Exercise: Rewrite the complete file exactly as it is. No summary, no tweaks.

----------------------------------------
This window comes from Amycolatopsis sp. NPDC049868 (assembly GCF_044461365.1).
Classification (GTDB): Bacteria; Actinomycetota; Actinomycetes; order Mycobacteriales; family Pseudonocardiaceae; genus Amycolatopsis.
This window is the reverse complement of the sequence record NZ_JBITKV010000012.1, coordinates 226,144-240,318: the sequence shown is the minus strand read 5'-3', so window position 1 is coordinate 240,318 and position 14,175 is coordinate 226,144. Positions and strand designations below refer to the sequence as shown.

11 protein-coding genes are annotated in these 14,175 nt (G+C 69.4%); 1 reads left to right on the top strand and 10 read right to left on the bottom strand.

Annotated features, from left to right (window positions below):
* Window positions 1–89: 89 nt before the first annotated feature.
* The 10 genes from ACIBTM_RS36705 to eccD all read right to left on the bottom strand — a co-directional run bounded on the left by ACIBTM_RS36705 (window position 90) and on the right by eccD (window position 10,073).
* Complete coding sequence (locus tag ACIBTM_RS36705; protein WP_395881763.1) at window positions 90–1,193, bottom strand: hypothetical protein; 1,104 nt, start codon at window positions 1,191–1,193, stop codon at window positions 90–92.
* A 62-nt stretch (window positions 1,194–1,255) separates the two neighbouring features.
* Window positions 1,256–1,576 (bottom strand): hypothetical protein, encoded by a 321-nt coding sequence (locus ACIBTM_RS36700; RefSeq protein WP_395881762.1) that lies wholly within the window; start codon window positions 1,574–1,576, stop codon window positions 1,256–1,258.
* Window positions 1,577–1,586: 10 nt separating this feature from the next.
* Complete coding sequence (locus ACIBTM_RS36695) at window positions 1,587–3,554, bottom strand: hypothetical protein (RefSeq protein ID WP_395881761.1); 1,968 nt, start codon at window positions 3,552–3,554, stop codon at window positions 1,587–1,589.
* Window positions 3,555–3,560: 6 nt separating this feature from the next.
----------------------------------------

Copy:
This window comes from Amycolatopsis sp. NPDC049868 (assembly GCF_044461365.1).
Classification (GTDB): Bacteria; Actinomycetota; Actinomycetes; order Mycobacteriales; family Pseudonocardiaceae; genus Amycolatopsis.
This window is the reverse complement of the sequence record NZ_JBITKV010000012.1, coordinates 226,144-240,318: the sequence shown is the minus strand read 5'-3', so window position 1 is coordinate 240,318 and position 14,175 is coordinate 226,144. Positions and strand designations below refer to the sequence as shown.

11 protein-coding genes are annotated in these 14,175 nt (G+C 69.4%); 1 reads left to right on the top strand and 10 read right to left on the bottom strand.

Annotated features, from left to right (window positions below):
* Window positions 1–89: 89 nt before the first annotated feature.
* The 10 genes from ACIBTM_RS36705 to eccD all read right to left on the bottom strand — a co-directional run bounded on the left by ACIBTM_RS36705 (window position 90) and on the right by eccD (window position 10,073).
* Complete coding sequence (locus tag ACIBTM_RS36705; protein WP_395881763.1) at window positions 90–1,193, bottom strand: hypothetical protein; 1,104 nt, start codon at window positions 1,191–1,193, stop codon at window positions 90–92.
* A 62-nt stretch (window positions 1,194–1,255) separates the two neighbouring features.
* Window positions 1,256–1,576 (bottom strand): hypothetical protein, encoded by a 321-nt coding sequence (locus ACIBTM_RS36700; RefSeq protein WP_395881762.1) that lies wholly within the window; start codon window positions 1,574–1,576, stop codon window positions 1,256–1,258.
* Window positions 1,577–1,586: 10 nt separating this feature from the next.
* Complete coding sequence (locus ACIBTM_RS36695) at window positions 1,587–3,554, bottom strand: hypothetical protein (RefSeq protein ID WP_395881761.1); 1,968 nt, start codon at window positions 3,552–3,554, stop codon at window positions 1,587–1,589.
* Window positions 3,555–3,560: 6 nt separating this feature from the next.